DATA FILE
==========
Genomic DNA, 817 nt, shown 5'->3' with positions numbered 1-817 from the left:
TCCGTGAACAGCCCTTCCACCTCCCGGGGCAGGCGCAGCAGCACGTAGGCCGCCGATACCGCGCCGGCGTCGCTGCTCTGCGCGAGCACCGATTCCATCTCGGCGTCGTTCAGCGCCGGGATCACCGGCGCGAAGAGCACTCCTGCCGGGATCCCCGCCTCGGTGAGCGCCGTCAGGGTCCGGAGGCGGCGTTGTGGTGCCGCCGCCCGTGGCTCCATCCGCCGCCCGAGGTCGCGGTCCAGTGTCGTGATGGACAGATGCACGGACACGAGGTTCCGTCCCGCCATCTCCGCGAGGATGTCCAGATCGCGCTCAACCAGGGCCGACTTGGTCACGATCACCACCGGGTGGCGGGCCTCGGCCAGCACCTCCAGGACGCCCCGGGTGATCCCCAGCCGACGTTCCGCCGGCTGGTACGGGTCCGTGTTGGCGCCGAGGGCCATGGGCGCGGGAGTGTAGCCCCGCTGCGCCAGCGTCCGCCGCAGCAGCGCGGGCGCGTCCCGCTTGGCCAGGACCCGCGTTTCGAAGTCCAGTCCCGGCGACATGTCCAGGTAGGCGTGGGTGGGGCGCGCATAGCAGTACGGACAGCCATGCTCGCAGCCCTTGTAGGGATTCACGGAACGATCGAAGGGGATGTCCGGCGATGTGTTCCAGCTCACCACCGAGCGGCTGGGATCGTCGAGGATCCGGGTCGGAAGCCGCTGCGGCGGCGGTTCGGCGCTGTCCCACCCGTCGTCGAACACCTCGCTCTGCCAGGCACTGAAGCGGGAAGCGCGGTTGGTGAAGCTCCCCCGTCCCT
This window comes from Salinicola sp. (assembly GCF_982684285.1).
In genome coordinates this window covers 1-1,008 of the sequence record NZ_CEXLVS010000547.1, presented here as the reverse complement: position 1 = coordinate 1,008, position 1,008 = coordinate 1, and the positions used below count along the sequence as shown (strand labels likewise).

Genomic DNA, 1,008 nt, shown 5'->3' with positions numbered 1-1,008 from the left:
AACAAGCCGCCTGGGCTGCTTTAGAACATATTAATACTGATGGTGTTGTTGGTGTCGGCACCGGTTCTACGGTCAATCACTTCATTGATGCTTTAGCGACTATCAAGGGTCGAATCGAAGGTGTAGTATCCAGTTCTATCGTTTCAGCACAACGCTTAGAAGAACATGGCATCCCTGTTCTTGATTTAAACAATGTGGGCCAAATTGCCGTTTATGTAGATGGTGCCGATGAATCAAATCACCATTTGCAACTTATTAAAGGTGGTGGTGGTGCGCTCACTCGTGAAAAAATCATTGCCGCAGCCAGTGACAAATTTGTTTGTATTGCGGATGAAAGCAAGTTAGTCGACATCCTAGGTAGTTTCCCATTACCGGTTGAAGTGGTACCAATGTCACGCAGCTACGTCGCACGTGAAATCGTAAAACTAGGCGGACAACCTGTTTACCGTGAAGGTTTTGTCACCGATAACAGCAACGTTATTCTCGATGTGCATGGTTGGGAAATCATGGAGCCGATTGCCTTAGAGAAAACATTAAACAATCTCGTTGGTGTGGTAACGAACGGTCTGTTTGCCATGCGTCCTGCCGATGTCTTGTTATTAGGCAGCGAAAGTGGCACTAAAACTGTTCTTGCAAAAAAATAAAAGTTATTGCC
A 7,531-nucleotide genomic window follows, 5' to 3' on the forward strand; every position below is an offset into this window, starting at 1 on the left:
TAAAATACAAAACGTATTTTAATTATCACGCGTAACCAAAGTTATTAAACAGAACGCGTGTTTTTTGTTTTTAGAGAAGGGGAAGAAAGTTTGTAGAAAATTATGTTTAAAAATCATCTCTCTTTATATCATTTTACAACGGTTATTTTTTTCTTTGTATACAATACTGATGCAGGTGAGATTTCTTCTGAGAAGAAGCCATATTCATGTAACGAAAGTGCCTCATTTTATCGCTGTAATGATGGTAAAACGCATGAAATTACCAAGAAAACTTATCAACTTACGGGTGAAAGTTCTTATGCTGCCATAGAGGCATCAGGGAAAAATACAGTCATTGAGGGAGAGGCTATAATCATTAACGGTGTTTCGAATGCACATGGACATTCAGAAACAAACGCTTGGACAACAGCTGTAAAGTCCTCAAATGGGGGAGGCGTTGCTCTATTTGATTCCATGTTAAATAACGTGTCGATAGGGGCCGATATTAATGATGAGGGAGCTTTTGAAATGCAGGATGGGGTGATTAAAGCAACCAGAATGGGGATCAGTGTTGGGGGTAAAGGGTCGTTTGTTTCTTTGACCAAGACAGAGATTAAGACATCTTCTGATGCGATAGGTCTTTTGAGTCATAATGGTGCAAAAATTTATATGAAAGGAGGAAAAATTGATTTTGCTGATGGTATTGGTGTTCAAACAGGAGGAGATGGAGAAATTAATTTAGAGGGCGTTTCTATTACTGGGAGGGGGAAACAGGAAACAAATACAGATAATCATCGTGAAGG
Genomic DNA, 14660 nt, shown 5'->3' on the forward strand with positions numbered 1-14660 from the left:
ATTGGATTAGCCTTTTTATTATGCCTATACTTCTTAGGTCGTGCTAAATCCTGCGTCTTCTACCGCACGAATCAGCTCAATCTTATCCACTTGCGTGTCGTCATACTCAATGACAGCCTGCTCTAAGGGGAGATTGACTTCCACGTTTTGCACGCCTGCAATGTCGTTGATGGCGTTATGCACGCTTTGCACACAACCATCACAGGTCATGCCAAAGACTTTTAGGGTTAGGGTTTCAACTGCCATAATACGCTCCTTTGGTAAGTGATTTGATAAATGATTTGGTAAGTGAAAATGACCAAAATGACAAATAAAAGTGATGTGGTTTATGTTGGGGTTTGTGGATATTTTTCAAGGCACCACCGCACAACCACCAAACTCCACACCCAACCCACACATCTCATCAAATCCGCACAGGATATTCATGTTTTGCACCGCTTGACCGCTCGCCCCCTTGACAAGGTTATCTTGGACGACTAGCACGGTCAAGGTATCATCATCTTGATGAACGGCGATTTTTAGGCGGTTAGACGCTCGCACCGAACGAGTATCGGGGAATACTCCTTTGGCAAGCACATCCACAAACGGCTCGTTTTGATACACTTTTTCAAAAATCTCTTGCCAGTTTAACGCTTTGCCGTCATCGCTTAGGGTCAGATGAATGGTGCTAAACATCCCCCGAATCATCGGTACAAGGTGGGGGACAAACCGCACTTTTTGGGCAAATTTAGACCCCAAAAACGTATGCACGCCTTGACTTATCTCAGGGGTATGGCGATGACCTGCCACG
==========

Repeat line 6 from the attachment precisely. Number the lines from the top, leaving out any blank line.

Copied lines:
AACAAGCCGCCTGGGCTGCTTTAGAACATATTAATACTGATGGTGTTGTTGGTGTCGGCACCGGTTCTACGGTCAATCACTTCATTGATGCTTTAGCGACTATCAAGGGTCGAATCGAAGGTGTAGTATCCAGTTCTATCGTTTCAGCACAACGCTTAGAAGAACATGGCATCCCTGTTCTTGATTTAAACAATGTGGGCCAAATTGCCGTTTATGTAGATGGTGCCGATGAATCAAATCACCATTTGCAACTTATTAAAGGTGGTGGTGGTGCGCTCACTCGTGAAAAAATCATTGCCGCAGCCAGTGACAAATTTGTTTGTATTGCGGATGAAAGCAAGTTAGTCGACATCCTAGGTAGTTTCCCATTACCGGTTGAAGTGGTACCAATGTCACGCAGCTACGTCGCACGTGAAATCGTAAAACTAGGCGGACAACCTGTTTACCGTGAAGGTTTTGTCACCGATAACAGCAACGTTATTCTCGATGTGCATGGTTGGGAAATCATGGAGCCGATTGCCTTAGAGAAAACATTAAACAATCTCGTTGGTGTGGTAACGAACGGTCTGTTTGCCATGCGTCCTGCCGATGTCTTGTTATTAGGCAGCGAAAGTGGCACTAAAACTGTTCTTGCAAAAAAATAAAAGTTATTGCC